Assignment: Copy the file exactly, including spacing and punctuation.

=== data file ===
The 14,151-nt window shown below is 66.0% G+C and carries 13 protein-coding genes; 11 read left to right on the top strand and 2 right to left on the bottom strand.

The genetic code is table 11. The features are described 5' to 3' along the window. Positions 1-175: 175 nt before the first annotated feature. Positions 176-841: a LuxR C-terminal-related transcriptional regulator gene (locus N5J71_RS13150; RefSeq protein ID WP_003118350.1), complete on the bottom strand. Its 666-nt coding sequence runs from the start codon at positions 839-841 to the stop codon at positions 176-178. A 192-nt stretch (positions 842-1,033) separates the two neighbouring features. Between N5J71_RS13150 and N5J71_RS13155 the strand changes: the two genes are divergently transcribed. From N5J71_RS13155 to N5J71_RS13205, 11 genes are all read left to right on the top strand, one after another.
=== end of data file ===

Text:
The 14,151-nt window shown below is 66.0% G+C and carries 13 protein-coding genes; 11 read left to right on the top strand and 2 right to left on the bottom strand.

The genetic code is table 11. The features are described 5' to 3' along the window. Positions 1-175: 175 nt before the first annotated feature. Positions 176-841: a LuxR C-terminal-related transcriptional regulator gene (locus N5J71_RS13150; RefSeq protein ID WP_003118350.1), complete on the bottom strand. Its 666-nt coding sequence runs from the start codon at positions 839-841 to the stop codon at positions 176-178. A 192-nt stretch (positions 842-1,033) separates the two neighbouring features. Between N5J71_RS13150 and N5J71_RS13155 the strand changes: the two genes are divergently transcribed. From N5J71_RS13155 to N5J71_RS13205, 11 genes are all read left to right on the top strand, one after another.